What is a stroke?

What is a stroke?

Stroke, medically called a cerebro vascular accident, occurs in the blood vessel in the brain. The reason for the accident may differ but the result is the same- disruption of the blood supply to a portion of the brain.

Why a stoke happens.

Blood is pumped throughout the body through tube-like blood vessels. The large vessels from the heart branch out into smaller blood vessels that keep branching out into progressively smaller vessels till they reach the capillaries, tubes as thin as a strand of hair. Oxygen and nutrients pass into tissues and carbon dioxide and waste material pass from the tissues to the blood through these capillaries.

A stroke happens when blood supply is stopped in a part of the brain due to a blocked blood vessel (ischemic stroke) or a burst blood vessel (haemorrhagic stroke).

Here’s what happens during a stroke.

Blood carries oxygen and nutrients to every cell in the body. During a stroke the brain cells become weaker as they don’t receive oxygen and nutrients. This weakness increases till the cells lose their function and die, and it becomes impossible to revive them to reclaim lost function. The cells and the actions they controlled will be permanently lost.

The amount of function lost, or physical and mental disability, depends on the amount of area damaged in the brain. If the damage is minor or moderate, we can reclaim some, but not all, function through rehabilitation.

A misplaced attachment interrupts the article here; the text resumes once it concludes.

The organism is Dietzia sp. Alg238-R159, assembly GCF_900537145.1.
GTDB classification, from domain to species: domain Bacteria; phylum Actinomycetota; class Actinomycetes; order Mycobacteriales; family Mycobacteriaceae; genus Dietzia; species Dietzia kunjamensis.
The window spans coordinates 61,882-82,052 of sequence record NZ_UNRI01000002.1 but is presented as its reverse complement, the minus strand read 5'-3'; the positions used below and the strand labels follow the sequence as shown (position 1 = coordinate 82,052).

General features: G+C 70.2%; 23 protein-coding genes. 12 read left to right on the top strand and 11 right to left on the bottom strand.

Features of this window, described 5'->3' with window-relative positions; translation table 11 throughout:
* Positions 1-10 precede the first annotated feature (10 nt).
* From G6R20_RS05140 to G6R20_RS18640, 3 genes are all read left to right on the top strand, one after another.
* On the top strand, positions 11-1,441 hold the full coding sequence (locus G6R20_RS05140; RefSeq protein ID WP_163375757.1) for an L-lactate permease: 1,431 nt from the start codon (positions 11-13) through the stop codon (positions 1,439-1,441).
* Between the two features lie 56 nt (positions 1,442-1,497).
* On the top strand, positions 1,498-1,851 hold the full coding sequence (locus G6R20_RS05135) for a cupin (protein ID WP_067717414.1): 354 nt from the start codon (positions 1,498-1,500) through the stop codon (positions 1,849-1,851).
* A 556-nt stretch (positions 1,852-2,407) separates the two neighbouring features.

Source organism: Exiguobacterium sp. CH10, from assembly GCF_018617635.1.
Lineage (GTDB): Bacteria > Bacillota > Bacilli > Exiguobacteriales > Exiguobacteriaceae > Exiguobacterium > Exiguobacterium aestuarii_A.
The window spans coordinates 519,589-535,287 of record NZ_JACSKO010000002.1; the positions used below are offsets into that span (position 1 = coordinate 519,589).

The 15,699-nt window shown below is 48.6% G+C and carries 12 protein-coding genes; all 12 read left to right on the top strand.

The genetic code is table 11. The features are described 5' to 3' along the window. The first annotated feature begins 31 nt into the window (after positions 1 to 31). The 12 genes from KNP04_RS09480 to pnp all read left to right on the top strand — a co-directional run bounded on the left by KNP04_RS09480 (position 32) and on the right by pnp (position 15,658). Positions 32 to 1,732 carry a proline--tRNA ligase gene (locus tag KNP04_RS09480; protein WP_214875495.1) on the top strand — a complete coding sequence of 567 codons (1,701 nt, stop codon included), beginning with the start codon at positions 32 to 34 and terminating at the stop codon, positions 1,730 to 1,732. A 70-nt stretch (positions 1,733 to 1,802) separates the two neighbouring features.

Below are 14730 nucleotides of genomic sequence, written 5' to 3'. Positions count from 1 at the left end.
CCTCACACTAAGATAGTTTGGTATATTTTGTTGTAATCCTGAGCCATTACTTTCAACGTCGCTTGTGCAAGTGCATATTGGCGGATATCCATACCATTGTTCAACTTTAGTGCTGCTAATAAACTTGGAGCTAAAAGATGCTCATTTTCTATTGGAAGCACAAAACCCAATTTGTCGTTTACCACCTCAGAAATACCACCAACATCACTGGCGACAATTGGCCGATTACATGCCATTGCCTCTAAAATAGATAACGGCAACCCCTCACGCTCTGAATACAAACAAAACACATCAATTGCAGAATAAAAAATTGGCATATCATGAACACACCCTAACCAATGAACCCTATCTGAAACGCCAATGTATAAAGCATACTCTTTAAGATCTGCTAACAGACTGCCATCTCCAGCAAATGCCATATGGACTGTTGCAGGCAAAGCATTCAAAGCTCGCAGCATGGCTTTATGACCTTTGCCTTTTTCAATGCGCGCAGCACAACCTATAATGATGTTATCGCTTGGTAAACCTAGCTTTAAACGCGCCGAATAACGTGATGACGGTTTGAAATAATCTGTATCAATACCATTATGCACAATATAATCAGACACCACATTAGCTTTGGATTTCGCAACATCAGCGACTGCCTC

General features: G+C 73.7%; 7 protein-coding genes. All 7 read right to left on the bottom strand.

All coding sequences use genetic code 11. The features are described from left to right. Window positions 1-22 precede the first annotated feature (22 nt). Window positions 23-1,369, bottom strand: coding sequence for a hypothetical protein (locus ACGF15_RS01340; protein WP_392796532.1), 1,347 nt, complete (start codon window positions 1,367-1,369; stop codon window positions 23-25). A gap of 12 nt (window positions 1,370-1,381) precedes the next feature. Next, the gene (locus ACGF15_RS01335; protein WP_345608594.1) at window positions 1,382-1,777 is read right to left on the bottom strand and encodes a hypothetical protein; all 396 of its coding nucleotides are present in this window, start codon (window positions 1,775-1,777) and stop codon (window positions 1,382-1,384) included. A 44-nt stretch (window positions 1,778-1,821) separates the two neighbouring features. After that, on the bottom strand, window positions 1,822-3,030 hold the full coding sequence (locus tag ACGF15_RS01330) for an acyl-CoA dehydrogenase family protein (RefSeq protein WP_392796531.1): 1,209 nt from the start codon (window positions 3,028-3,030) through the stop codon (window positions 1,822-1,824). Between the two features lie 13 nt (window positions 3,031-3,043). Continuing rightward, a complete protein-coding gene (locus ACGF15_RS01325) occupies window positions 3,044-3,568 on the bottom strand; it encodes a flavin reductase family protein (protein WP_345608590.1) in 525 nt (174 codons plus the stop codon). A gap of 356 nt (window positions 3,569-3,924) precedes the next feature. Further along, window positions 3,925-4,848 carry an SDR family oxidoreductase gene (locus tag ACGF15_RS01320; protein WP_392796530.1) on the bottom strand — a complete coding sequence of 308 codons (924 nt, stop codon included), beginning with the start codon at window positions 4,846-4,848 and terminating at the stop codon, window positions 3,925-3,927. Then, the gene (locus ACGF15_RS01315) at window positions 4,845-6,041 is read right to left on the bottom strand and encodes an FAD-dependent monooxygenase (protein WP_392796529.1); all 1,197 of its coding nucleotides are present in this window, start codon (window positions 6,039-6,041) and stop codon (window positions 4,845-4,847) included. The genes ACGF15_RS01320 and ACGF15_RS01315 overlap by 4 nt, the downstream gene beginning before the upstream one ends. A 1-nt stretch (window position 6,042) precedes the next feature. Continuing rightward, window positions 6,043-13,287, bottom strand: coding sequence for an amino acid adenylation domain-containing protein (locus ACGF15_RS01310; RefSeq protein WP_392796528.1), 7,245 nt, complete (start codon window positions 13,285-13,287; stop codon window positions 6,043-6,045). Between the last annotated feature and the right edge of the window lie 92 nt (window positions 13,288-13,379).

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Types of stroke

A stroke is a medical emergency characterized by sudden interruption of blood supply to the brain, leading to brain cell damage or death. Symptoms include paralysis, speech difficulties, and cognitive impairments, requiring immediate medical attention for effective treatment and prevention of long-term disability.     

Haemorrhagic stroke

Haemorrhagic stroke occurs when a blood vessel bursts in the brain. There are 2 types of haemorrhagic stroke.When the small capillaries burst due to high blood pressure or complications of high blood sugar, it causes intra parenchymal haemorrhage, bleeding within the brain tissue. When a major blood vessel carrying blood from the heart to the brain bursts, it is called subarachnoid haemorrhage. This is caused when a weak part of the blood vessel balloons out under pressure. When it bursts, pressure of the flow damages brain cells in addition to cell damage due to oxygen loss.      

Ischemic stroke

This is caused by blockage. A blood vessel may become blocked by deposition of cholesterol or blood clot, or it may become narrow due to high blood pressure. The block will gradually grow till it completely closes off the vessel. Blood flow will reduce and not enough blood will flow through the vessel till it stops completely. This results in ischemic stroke.

Transient Ischemic Attack (TIA)

Transient Ischemic Attack is a mini stroke. It comes with the symptoms of stroke, sometimes milder. The symptoms go away on their own, but these events should not be ignored. TIA is a warning that a major stroke could occur in the future. Immediate evaluation by a neurologist is necessary to prevent future a future emergency.

What you should do when someone has stroke.

Whatever the cause, if you recognise the symptoms of stroke, rush the patient to a dedicated stroke centre to start treatment within 4 hours of onset of symptoms. This will prevent permanent disability and give better results. Look out for face drooping on one side, inability to speak clearly, weakness of arms or legs, severe headache and confusion. Take the patient to a dedicated stroke centre immediately.

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